In the first season, Mae and George meet at one of Mae’s sets. An ecstatic sequence has the couple kissing, screwing, and moving in together at the speed of a stop-motion flower unfurling from bud to bloom. The sex is hot, and often hilarious, but the intensity of the attraction papers over the pair’s compatibility issues. George has never dated a woman before, and her reluctance to come out to her snobby friend group eats at Mae’s confidence. Meanwhile, George learns that Mae is a recovering drug addict; when she was a teen, her parents (Adrian Lukis and a wonderfully imperious Lisa Kudrow) kicked her out of the house, and she wound up on the street, then in jail. Mae grudgingly agrees to join a support group, but, by the end of the season, she has relapsed, and the couple splits up.

The current season opens with Mae back at the rehab, outside Toronto, where she spent time in her youth. She has regressed, in more ways than one. Mae is suspicious of the contemporary tendency to classify feelings with a diagnosis. “I forgot that I’m a Vietnam War vet,” she tells a doctor who suggests that she might have P.T.S.D. But she can’t explain why she sometimes needs to lie under the bed rather than on top of it, or why a ten-year period of her life has been wiped from her memory. The show, closing in on Mae’s past, demands that she reckon not only with the harm that has been done to her but with the more confusing question of her own complicity; two confrontations with sketchy dudes, with very different outcomes, are marbled with ambiguity. (Self-styled good guys are in for a tweaking, too. “Here’s a chapter on the link between the male orgasm and war crimes,” George is told by a male lover, who hands her a book called “Feminist Sexuality” after she confesses to a filthy fantasy involving priests and nuns.) Beneath the surface charms of this clever, entertaining series, Martin wants to show us how difficult it is to be a moral person, and how beautiful it is to try. ♦

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The Rise of Black Homeschooling

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Advocates of school choice say that it gives low-income parents access to institutions that can better serve their children. Critics say that it lures highly motivated Black families away from traditional public schools and further hobbles underfunded districts. Presidents Clinton and Obama supported charters, but Democrats have largely cooled on them, and progressives such as Elizabeth Warren and Bernie Sanders have proposed curbing their growth. Michigan’s charters, most of which operate as for-profit companies, have consistently performed worse than the state’s traditional public schools. Yet parents continue to choose charters, which receive a large chunk of the more than eight thousand dollars per student that the state would otherwise send to non-charters, but aren’t subject to the same degree of public oversight. About half of Detroit’s students are now enrolled in charters, one of the highest proportions of any U.S. city.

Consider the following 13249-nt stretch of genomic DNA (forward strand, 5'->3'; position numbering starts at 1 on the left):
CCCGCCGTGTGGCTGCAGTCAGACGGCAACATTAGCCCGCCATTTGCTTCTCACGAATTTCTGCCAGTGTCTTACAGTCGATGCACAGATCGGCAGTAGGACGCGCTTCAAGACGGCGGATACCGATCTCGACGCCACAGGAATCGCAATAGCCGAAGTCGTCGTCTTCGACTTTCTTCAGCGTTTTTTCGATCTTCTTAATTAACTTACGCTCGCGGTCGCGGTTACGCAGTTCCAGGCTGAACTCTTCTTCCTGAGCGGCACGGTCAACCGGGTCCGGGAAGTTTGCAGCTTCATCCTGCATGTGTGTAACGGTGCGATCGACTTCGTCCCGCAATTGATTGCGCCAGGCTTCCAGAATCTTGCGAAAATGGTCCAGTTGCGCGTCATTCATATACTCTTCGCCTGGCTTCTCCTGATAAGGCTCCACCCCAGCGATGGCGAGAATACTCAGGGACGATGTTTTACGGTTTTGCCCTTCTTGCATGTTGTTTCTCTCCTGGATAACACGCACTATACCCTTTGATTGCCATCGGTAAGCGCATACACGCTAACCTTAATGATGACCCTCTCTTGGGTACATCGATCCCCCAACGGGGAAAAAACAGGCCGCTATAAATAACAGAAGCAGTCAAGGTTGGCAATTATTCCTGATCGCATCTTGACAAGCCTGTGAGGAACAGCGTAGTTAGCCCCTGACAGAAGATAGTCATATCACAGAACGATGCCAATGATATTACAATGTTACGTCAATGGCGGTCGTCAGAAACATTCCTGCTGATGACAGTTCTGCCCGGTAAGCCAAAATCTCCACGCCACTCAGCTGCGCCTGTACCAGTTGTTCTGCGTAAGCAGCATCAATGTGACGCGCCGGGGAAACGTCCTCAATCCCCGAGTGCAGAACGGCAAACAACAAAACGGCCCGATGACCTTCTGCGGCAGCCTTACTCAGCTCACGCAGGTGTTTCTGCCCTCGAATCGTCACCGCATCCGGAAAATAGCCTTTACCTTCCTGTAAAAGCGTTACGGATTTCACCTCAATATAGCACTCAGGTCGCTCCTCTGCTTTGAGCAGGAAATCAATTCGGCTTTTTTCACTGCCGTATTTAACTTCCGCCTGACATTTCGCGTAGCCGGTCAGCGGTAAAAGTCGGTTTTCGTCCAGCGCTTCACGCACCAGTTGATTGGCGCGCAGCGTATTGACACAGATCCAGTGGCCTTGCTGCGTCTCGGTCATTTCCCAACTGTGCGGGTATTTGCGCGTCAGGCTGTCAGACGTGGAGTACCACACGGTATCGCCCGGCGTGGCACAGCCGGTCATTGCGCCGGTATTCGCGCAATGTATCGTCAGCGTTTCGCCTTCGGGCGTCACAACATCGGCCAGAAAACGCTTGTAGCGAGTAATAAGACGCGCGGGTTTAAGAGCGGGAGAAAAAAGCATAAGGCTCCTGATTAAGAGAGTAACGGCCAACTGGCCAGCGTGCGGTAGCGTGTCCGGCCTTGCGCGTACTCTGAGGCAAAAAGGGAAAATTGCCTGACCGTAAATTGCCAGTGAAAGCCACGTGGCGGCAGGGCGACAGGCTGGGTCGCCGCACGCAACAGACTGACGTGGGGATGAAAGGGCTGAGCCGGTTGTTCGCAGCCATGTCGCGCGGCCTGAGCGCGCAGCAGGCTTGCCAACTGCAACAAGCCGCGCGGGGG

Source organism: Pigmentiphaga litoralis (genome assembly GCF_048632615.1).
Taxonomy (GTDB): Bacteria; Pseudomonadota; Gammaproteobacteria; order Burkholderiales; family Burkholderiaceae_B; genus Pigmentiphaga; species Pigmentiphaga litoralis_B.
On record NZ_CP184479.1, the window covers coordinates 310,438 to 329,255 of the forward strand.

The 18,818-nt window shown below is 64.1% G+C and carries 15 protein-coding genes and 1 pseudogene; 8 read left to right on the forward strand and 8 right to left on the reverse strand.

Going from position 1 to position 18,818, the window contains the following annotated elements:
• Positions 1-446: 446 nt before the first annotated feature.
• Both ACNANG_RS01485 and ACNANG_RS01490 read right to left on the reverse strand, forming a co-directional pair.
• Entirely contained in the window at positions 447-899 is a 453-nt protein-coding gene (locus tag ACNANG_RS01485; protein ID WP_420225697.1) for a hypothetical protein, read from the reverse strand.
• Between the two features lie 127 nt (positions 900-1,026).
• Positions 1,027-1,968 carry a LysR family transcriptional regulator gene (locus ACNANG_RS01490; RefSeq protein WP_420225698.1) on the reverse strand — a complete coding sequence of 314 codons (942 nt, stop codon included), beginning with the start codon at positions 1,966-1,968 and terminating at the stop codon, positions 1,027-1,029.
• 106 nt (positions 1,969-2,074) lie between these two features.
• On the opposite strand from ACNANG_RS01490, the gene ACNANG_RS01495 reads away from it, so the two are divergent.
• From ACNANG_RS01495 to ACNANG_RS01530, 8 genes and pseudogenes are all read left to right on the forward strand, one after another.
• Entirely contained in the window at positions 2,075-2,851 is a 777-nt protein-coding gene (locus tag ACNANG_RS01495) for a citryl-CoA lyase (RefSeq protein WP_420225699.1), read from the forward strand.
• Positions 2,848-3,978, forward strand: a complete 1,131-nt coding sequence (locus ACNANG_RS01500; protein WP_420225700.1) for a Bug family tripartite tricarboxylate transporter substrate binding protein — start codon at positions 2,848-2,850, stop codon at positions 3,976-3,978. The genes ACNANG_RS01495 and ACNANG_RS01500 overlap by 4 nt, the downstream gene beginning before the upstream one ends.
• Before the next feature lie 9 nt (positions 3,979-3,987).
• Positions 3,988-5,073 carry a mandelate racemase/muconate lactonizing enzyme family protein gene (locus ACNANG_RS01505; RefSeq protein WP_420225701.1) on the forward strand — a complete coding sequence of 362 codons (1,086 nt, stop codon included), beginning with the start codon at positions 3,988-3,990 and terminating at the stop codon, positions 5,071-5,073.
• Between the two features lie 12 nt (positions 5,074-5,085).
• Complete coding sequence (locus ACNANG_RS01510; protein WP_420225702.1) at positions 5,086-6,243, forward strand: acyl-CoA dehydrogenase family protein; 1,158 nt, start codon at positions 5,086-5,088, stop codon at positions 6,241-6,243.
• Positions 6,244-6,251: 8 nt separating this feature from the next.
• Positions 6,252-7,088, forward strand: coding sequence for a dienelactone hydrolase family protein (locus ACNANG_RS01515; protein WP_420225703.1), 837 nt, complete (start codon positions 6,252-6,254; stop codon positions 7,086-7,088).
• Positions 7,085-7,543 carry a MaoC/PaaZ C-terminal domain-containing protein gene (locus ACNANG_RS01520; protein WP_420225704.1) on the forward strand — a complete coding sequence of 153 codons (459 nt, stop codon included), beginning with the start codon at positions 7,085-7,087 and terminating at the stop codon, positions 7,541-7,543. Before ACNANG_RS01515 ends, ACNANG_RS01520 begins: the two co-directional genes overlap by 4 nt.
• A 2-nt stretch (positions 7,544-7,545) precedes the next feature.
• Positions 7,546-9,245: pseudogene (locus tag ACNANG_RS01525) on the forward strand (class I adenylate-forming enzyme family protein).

The Walton foundation set up the National Parents Union in January, 2020, with Rodrigues as the founding president. Rodrigues’s oldest son, who has autism and A.D.H.D., was suspended thirty-six times in kindergarten alone; sometimes he was sent to a sensory-deprivation room that Rodrigues thought resembled a cinder-block cell. Eventually, a school representative suggested a charter school. “I didn’t know what a charter school was,” Rodrigues said. “I didn’t know I had any options. I just thought I had to send him to the closest school. I didn’t know there were fights like this in education. All I knew was ‘Oh, my god, are you kidding me—why are you doing this to my kid?’ ”

The National Parents Union was less than three months old when the pandemic closed schools. As well-off families set up private learning pods, Vela Education Fund gave Rodrigues seven hundred thousand dollars to help people with fewer resources, like Bernita, create their own. “There was an article in the New York Times about fancy white people in upstate New York creating these ‘pandemic pods,’ ” Rodrigues said. “But that’s how poor Black and brown folks survive in America—we resource-share. We don’t call them ‘pandemic pods,’ because that’s a bougie new term. For us, we called it ‘going to Abuelita’s house,’ because she watched all the cousins in the family after school, and that’s where you learned a host of skills outside of the normal school setting.”

Last summer, the nonprofit news organization Chalkbeat, which receives Walton funding, co-sponsored a virtual town hall on reopening Michigan’s public schools. Detroit’s superintendent, Nikolai P. Vitti, said that expanding to “non-traditional” options, such as learning pods, would hurt many of the city’s children. He warned that homeschooling, like charter schools, would undermine public education and cost teachers their jobs. Legislators were already drafting bills, he said, to take money away from schools so that children could continue learning in pods after campuses reopened.